Originally posted 8/25/13

The summer is flying by but it's not too late to make this recipe. And don't forget to freeze some good local blueberries for the winter and this cake will be a hit even when the ground is snowy. Every summer growing up I could not wait for blueberry season. I'd ask my grandparents when the berries would be ready to pick in their back yard, and the answer was always around July 4th. Blueberry cake is the only recipe I remember my grandmother Gloria making. I'd collect tiny wild blueberries in paper cups, closely watching the accumulation to see when we'd have enough for cake. In honor of my grandmother, I like to make blueberry cake every summer, particularly around July 4th. This is the first time I've made it gluten-free, with less sugar, and hemp milk instead of cow's milk. This recipe test is part of my project to make healthier versions of family favorites. The recipe makes 2 8x8 pans. You'll enjoy having two cakes to share with company, or eat one now and freeze the other. If you're bringing the cake to a party or a picnic, transport the cake in the pan and cut slices from there, or bake in muffin papers. The cake has a delicate crumb. I think it would also be delicious ifyou sprinkled chopped pistachios over the top before baking. It won't last a long time because it is so moist, so plan to eat it within 48 hours or freeze it for later.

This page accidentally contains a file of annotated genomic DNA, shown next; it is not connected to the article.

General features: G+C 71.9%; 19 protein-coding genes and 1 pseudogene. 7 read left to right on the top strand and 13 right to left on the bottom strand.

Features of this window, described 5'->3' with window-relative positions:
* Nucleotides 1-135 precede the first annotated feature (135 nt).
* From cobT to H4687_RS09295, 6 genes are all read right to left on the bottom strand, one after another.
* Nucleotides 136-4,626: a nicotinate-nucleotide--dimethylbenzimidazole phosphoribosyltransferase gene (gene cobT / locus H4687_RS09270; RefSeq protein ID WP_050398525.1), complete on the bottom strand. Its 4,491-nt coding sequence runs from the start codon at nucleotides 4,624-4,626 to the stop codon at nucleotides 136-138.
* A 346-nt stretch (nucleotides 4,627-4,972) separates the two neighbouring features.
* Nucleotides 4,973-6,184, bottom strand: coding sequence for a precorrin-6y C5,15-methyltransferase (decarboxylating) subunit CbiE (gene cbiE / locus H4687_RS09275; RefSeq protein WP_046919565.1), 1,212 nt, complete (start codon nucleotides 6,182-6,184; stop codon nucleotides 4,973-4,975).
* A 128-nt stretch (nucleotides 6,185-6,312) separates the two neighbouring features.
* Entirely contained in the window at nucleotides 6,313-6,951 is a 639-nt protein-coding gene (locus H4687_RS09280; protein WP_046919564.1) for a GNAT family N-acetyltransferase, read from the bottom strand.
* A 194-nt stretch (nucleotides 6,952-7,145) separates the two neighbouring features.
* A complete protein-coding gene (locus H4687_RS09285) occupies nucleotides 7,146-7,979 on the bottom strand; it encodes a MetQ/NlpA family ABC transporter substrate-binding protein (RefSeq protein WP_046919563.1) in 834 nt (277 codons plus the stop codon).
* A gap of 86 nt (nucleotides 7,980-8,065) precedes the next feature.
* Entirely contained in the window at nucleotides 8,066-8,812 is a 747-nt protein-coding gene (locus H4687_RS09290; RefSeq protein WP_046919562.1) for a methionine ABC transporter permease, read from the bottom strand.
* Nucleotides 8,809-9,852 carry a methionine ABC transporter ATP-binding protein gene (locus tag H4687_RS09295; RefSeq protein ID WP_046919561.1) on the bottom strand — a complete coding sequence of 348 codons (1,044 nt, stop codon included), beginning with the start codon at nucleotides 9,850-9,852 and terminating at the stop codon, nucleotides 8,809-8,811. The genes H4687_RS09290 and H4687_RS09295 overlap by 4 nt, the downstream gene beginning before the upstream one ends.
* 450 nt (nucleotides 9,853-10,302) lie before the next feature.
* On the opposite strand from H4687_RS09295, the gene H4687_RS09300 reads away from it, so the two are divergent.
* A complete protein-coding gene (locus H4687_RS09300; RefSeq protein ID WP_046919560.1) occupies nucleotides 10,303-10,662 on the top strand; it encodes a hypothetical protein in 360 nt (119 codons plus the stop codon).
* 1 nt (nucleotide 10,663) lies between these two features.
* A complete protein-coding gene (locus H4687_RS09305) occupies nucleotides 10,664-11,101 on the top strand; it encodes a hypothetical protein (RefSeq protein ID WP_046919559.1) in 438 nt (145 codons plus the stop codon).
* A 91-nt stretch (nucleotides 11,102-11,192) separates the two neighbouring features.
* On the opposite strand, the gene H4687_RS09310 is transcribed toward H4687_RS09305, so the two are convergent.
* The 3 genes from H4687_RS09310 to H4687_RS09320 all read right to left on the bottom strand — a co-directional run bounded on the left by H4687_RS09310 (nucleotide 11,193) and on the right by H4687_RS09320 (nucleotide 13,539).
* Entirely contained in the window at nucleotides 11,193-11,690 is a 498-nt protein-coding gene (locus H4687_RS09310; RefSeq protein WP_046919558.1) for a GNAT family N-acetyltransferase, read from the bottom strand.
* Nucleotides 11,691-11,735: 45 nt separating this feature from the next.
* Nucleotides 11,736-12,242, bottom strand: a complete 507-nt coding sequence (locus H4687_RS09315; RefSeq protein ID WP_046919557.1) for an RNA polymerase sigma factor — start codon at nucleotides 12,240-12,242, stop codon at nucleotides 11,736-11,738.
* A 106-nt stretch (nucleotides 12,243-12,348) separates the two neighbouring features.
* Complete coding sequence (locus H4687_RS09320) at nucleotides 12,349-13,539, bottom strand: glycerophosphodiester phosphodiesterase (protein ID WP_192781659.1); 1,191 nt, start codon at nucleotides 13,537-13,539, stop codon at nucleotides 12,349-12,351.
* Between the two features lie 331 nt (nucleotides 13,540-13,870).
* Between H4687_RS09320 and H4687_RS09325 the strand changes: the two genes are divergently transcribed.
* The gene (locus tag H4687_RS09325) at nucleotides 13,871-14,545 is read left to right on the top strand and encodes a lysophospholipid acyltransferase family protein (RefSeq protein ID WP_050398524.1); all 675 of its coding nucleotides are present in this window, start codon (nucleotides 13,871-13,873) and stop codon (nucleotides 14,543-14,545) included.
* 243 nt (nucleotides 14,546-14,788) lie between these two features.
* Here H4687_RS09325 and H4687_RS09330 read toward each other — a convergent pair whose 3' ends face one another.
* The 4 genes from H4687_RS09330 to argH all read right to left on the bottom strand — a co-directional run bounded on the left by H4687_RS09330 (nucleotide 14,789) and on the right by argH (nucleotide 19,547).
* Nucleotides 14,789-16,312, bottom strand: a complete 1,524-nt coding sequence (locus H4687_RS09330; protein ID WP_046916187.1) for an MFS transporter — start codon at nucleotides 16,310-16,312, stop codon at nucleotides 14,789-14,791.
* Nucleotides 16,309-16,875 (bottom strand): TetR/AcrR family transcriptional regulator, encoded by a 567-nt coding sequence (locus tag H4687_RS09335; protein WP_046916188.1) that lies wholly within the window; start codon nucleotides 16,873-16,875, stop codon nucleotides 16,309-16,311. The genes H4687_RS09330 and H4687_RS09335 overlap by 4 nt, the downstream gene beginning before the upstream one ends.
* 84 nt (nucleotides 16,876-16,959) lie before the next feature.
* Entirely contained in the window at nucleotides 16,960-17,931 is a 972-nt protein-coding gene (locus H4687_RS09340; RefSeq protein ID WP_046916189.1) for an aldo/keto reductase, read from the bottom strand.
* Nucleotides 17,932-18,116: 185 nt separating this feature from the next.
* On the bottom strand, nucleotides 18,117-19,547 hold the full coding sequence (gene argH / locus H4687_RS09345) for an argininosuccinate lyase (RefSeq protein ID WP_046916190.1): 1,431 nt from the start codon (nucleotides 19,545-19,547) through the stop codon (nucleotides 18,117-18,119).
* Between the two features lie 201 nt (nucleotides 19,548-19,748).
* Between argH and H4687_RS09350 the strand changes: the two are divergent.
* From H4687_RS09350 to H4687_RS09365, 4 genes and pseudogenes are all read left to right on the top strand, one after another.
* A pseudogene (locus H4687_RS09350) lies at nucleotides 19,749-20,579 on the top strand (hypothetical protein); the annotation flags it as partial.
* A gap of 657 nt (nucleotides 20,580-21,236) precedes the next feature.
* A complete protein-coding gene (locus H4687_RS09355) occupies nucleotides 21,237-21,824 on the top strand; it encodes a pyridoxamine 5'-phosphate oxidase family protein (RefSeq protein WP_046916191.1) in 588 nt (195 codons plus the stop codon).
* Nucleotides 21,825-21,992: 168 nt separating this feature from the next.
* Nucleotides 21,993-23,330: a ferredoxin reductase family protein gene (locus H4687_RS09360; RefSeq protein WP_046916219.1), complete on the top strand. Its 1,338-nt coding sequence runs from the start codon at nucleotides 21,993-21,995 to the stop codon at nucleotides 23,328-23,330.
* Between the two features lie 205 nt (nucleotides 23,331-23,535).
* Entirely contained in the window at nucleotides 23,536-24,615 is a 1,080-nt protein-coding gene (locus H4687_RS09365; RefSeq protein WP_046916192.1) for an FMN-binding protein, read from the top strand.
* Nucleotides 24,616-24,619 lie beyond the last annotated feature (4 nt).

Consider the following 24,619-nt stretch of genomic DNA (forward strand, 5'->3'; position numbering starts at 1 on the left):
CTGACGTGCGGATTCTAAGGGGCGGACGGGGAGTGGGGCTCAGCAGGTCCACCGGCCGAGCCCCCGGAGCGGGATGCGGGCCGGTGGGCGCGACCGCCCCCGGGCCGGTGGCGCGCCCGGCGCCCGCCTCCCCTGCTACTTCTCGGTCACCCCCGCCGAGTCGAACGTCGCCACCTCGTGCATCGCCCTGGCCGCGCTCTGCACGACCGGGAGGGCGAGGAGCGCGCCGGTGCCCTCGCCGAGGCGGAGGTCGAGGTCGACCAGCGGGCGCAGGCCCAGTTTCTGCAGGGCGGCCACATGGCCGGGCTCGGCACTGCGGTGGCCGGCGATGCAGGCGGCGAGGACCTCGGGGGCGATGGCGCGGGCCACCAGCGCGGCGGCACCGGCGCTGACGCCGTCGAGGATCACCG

Gloria's Gluten-free Blueberry Cake

Ingredients:

2 C oat flour- To make your own see the note below.

1 1/2 C gluten free flour blend (see note)

1 1/2 C coconut sugar

1 C almond flour

4 tsp baking powder

1 tsp sea salt

1 tsp ground nutmeg

4 large organic free range eggs, beaten

1 C melted organic salted butter, cooled (Use unsalted butter if you prefer. I always use salted. And note that paying for organic is worth it when it comes to dairy. You'll be able to taste the difference.)

1 3/4 C hemp milk (or other nut or dairy milk)- To make your own see the note below.

1 tsp vanilla extract

4 C blueberries, washed, and tossed with 1/2 C gluten-free flour blend (Tossing the berries in four helps suspend them in the batter so they don't all end up on the top or bottom.)

 

Procedure:

1. Preheat the oven to 350 F.

2. Oil (with melted butter, ghee, or oil) and flour (with gluten free flour blend) two 8x8 inch pans.

3. Combine flours, coconut sugar, salt, baking powder, and nutmeg in a large bowl. Whisk to combine well.

4. Making a well in the flour, add melted cooled butter, beaten eggs, hemp milk, and vanilla. Stir to combine, mixing dry and wet ingredients.

5. Add blueberries, and gently fold them into the batter. Do not mix too much at this point.